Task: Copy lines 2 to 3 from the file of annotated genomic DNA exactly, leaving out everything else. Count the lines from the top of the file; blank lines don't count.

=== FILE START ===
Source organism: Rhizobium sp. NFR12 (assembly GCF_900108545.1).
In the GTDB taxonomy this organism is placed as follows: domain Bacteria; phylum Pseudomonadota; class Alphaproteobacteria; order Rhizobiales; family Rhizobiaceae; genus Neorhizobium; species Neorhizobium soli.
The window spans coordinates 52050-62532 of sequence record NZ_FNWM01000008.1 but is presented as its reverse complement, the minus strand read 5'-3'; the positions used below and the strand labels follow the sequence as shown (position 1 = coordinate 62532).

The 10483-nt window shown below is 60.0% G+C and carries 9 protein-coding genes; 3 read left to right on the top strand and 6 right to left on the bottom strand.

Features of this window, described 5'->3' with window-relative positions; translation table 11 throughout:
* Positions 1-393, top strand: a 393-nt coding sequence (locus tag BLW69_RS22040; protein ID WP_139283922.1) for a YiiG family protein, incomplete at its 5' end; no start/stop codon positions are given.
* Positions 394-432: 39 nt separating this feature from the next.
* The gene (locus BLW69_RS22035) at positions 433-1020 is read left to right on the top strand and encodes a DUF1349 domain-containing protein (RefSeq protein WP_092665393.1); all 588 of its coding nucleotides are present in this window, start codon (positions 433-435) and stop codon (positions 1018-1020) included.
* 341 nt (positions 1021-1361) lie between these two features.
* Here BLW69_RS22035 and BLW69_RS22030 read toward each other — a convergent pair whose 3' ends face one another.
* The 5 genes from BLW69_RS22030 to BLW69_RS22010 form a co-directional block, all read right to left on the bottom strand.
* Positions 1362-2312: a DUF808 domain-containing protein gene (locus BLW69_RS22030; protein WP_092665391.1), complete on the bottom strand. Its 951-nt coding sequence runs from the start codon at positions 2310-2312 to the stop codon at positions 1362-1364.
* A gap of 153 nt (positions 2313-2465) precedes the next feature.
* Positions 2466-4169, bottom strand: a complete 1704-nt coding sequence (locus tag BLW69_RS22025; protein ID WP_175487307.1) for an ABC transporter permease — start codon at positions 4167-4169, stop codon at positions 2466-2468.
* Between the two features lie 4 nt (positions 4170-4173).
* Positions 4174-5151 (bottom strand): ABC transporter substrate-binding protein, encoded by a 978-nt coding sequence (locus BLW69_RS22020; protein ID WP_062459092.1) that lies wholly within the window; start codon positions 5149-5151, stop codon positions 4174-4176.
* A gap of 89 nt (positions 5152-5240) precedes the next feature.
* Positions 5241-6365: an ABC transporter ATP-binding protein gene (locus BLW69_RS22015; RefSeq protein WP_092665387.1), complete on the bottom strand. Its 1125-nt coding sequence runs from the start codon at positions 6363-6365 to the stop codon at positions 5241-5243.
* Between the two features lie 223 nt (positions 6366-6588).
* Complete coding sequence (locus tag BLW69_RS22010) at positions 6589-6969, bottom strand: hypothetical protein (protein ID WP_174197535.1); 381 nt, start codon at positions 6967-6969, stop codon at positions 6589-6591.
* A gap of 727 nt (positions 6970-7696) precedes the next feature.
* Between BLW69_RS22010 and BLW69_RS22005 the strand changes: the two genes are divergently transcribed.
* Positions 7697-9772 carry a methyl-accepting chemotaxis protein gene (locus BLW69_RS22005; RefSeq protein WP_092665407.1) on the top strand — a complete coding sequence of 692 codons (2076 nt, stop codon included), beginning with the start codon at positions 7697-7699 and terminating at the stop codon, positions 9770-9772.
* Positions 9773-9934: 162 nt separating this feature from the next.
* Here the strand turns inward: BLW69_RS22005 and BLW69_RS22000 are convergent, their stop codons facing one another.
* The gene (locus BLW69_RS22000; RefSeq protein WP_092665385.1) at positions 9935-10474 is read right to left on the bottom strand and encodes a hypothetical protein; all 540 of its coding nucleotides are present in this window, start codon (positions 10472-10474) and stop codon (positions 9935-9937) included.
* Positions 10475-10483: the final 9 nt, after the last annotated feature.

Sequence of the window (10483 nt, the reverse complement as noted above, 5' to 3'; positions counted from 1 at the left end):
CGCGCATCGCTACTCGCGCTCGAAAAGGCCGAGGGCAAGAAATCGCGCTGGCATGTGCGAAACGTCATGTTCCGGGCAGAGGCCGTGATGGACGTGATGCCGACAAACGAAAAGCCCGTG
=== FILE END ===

In the GTDB taxonomy this organism is placed as follows: domain Bacteria; phylum Pseudomonadota; class Alphaproteobacteria; order Rhizobiales; family Rhizobiaceae; genus Neorhizobium; species Neorhizobium soli.
The window spans coordinates 52050-62532 of sequence record NZ_FNWM01000008.1 but is presented as its reverse complement, the minus strand read 5'-3'; the positions used below and the strand labels follow the sequence as shown (position 1 = coordinate 62532).